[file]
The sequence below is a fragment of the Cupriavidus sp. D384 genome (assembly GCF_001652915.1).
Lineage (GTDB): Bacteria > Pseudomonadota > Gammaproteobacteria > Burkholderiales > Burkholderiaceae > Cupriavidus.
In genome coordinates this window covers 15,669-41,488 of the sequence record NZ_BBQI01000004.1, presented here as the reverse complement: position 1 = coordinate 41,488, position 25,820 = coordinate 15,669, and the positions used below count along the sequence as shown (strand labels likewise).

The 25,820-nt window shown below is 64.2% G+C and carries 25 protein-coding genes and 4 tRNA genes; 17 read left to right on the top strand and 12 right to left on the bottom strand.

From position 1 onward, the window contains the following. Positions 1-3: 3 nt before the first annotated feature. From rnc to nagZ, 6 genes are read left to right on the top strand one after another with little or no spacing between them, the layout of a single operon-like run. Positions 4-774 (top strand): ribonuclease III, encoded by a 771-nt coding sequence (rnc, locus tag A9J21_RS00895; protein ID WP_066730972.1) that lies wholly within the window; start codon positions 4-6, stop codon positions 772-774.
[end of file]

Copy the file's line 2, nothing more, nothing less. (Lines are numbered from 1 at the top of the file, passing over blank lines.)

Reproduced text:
Lineage (GTDB): Bacteria > Pseudomonadota > Gammaproteobacteria > Burkholderiales > Burkholderiaceae > Cupriavidus.